Democracy’s Verdict on Clinton

Trump shows more good judgment by not prosecuting Hillary

Philadelphia, PA., USA - July 8, 2016: Hillary Clinton rallies, at an event in Philadelphia, PA, in her race to become the first woman to take office of the President of the United States.
Philadelphia, PA., USA – July 8, 2016: Hillary Clinton rallies, at an event in Philadelphia, PA, in her race to become the first woman to take office of the President of the United States. PHOTO: GETTY IMAGES
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Editorial
The Wall Street Journal
Updated Nov. 22, 2016 7:09 p.m. ET

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Donald Trump’s approval rating is up nine points since Election Day in one survey, and one reason may be that he’s setting a tone of expansive leadership. A case in point is his apparent decision not to seek the prosecution of Hillary Clinton for her email and Clinton Foundation issues.

“I think when the President-elect, who’s also the head of your party, tells you before he’s even inaugurated that he doesn’t wish to pursue these charges, it sends a very strong message, tone and content,” Trump adviser Kellyanne Conway told MSNBC on Tuesday. Mr. Trump later told the New York Times that “I don’t want to hurt the Clintons, I really don’t,” adding about prosecuting Mrs. Clinton that “it’s just not something that I feel very strongly about.”

That’s the right move—for the country and his Presidency. We know from reading our email that many Americans want Mrs. Clinton treated like Mel Gibson in the climactic scene of “Braveheart.” Their argument is that equal justice under law requires that she be treated like anyone else who mishandled classified information.

But discretion is also part of any decision to prosecute. FBI Director James Comey was wrong to exonerate Mrs. Clinton before the election because that wasn’t his job and he let the Attorney General off the hook. Loretta Lynch should have taken responsibility for absolving or indicting her party’s nominee—and voters could hold her and Democrats accountable.

The voters ultimately rendered that verdict on Nov. 8, and being denied the Presidency is a far more painful punishment than a misdemeanor or minor felony conviction. Prosecuting vanquished political opponents is the habit in Third World nations. Healthy democracies prefer their verdicts at the ballot box.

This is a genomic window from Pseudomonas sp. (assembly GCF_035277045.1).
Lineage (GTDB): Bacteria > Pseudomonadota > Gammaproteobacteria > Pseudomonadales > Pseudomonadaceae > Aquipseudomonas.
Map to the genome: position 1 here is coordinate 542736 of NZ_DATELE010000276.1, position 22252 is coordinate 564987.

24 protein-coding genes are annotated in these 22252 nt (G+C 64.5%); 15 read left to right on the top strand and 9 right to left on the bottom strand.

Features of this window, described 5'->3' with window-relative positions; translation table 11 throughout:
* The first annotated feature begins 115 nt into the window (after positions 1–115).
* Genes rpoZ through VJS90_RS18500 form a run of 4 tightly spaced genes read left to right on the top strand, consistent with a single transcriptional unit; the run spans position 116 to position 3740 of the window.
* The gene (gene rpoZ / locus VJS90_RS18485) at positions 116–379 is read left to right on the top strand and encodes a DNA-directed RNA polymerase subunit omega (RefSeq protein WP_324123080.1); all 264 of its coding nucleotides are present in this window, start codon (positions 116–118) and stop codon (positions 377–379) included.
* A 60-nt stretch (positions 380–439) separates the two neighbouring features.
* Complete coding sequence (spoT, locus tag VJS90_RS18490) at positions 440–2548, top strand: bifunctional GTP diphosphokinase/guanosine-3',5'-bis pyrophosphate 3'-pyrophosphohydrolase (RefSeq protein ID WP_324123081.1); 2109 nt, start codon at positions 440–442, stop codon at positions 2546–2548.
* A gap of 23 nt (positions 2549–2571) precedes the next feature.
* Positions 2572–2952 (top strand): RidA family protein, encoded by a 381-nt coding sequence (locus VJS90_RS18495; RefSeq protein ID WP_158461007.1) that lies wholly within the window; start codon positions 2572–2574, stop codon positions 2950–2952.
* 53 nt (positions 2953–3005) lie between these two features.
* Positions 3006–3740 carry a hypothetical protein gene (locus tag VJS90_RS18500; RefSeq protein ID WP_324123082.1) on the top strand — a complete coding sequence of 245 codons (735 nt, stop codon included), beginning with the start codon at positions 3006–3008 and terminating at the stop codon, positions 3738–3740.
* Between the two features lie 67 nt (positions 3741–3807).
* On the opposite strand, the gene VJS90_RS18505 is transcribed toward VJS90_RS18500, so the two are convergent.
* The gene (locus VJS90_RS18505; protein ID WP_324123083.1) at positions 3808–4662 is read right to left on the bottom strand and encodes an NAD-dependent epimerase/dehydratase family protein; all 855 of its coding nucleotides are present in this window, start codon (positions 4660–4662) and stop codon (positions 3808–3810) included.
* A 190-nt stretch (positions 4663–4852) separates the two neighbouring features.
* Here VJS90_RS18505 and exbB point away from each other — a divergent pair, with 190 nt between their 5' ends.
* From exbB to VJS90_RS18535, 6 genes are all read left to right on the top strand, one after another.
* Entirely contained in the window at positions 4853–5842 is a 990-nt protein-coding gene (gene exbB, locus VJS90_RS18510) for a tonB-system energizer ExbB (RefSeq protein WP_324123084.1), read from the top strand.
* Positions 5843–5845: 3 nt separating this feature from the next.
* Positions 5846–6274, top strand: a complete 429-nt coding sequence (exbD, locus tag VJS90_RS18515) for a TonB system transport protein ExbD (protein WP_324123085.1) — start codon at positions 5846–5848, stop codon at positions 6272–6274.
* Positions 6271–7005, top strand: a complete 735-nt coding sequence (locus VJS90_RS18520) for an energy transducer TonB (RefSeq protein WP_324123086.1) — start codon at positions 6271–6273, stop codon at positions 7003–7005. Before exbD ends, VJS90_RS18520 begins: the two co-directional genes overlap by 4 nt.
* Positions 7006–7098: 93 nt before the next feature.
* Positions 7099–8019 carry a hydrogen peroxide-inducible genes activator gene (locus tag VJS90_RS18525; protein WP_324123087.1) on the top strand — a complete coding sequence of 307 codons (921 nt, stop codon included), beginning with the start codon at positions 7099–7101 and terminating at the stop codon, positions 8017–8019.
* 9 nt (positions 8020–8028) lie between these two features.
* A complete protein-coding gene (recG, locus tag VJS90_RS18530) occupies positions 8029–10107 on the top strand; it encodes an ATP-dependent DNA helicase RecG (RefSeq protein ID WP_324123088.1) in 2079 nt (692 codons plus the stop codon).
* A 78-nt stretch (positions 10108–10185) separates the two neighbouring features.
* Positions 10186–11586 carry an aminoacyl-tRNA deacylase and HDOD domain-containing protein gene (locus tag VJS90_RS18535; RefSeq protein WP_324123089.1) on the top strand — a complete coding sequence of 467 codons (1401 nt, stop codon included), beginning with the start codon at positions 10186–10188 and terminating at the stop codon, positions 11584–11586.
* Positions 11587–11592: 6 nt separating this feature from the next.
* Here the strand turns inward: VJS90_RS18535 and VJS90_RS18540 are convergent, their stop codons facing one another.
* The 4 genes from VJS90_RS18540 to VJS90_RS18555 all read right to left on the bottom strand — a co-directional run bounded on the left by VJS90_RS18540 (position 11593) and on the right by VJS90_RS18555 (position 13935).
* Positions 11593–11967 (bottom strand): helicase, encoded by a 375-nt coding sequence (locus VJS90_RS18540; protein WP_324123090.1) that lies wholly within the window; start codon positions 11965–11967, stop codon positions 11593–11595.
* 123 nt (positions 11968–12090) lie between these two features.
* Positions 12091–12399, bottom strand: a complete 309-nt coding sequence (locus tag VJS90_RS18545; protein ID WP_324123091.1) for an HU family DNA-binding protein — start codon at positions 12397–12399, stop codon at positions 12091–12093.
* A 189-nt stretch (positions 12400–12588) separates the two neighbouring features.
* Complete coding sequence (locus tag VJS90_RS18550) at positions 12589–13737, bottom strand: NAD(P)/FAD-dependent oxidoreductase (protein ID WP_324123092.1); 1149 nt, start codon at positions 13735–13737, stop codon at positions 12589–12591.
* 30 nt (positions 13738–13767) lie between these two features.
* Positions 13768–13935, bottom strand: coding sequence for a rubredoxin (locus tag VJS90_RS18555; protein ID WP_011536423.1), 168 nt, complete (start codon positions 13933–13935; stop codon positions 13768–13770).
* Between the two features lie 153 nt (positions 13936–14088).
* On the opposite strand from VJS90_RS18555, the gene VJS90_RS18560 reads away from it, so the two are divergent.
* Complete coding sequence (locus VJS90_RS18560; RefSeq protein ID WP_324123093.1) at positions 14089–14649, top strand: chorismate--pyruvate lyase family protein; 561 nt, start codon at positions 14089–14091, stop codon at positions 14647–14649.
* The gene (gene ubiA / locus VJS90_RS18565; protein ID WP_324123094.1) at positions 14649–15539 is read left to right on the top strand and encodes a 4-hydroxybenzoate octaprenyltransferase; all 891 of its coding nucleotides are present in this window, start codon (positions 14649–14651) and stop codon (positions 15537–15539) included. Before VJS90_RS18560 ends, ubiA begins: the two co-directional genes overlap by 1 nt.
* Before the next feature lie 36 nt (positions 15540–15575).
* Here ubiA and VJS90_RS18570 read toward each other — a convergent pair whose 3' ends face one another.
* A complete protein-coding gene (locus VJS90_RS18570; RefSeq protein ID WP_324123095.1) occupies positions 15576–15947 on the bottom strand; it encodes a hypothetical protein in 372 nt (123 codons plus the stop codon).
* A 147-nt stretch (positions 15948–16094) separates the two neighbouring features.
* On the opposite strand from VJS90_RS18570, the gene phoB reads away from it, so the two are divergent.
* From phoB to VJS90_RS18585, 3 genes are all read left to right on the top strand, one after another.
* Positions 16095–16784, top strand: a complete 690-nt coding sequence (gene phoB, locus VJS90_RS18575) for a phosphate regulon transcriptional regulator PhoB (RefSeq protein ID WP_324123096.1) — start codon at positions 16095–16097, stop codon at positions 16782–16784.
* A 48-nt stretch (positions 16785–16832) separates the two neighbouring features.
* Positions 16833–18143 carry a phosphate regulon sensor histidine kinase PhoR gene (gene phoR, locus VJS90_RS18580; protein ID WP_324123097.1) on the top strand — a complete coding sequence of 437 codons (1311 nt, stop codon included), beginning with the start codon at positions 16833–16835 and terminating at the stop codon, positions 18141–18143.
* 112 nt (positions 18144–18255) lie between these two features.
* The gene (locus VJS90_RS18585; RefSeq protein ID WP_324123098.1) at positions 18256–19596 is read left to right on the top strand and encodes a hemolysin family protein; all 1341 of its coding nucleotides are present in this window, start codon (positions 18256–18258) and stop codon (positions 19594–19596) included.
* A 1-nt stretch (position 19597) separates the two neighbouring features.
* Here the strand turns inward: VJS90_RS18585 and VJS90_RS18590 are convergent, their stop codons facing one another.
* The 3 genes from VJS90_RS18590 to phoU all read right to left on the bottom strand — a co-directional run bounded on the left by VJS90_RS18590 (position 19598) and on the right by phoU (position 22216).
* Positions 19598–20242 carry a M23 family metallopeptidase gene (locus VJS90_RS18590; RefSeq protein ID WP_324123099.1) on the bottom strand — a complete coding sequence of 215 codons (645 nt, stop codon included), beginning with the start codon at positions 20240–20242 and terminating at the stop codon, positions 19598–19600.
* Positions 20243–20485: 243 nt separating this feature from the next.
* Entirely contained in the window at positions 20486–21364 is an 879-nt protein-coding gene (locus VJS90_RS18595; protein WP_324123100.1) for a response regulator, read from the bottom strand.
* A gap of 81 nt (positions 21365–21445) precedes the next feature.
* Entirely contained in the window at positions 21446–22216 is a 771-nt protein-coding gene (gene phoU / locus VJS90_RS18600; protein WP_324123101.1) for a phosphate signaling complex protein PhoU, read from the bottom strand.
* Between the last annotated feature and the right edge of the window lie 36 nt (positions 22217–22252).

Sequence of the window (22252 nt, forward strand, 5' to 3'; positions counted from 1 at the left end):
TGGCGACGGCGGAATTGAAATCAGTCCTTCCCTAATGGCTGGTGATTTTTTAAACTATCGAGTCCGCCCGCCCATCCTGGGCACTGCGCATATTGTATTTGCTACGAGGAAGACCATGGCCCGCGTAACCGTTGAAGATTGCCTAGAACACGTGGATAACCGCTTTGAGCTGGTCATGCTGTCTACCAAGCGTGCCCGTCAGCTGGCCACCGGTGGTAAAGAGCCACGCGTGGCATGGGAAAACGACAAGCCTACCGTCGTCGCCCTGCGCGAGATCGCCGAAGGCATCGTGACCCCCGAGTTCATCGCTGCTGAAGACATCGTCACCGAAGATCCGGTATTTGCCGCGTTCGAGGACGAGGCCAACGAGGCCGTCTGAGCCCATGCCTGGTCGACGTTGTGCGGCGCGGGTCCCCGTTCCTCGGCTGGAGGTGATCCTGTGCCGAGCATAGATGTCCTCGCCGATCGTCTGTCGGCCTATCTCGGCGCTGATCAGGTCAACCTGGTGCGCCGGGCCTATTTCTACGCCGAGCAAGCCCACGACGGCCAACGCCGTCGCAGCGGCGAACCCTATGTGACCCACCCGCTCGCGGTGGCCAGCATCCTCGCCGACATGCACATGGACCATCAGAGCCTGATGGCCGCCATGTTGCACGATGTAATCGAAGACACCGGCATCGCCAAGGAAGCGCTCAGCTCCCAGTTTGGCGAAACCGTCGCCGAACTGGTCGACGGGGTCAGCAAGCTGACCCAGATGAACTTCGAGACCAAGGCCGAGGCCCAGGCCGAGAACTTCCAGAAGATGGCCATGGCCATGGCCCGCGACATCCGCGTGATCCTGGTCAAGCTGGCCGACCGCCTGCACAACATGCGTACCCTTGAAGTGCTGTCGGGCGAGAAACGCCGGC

Prosecution would also stir needless controversy that would waste Mr. Trump’s political capital. President Obama made the mistake of blessing then Attorney General Eric Holder’s decision in 2009 to have a special prosecutor investigate CIA officials over post-9/11 interrogations. This made Mr. Obama look vindictive and ideologically driven, and it was among the decisions that set the tone for the hyperpartisan Obama Presidency.

The press corps is making much of Mr. Trump’s campaign promise to name a special prosecutor for Mrs. Clinton, as well as the cries at his rallies of “lock her up.” That always seemed like campaign overkill, and Mr. Trump is now President-elect. His more important promise is the one he made in his victory speech to be the President of the entire nation, and democracy’s verdict is justice enough for Mrs. Clinton.

http://www.wsj.com/articles/democracys-verdict-on-clinton-1479858037

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2 Responses to “Democracy’s Verdict on Clinton”

  1. daveyone1 Says:

    Reblogged this on World Peace Forum.

  2. Ron Dahlke Says:

    “Democracy’s verdict on Clinton? Well, first off, she won the popular vote by what is now 1.5% of the total votes cast, over Donald J. Trump. “Democracy” didn’t hurt her in the least. It now turns up that,
    in Pennsylvania, Wisconsin and Michigan, scientists and others have discovered a three-state pattern of a 7% difference between the number of votes cast for her, between votes cast by paper ballot, and votes cast by electronic voting. By computers, that is.

    What needs to happen is that the data stored in all of the computers in the three states, be transferred to other computers, not owned by the same Republican as the ones that were used in Pennsylvania, Michigan and Wisconsin. The computers need to be set up such that they can count the actual names of the two candidates for president, and compare the results of that count with the results that the computers used on Election Day produced. That will tell the story if there was hacking, by anyone, or other forms of electronic manipulation during the casting of ballots on Election Day.

    Real democracy is a bit of a messy thing. But the truth of the outcome of an election is worth all the effort.

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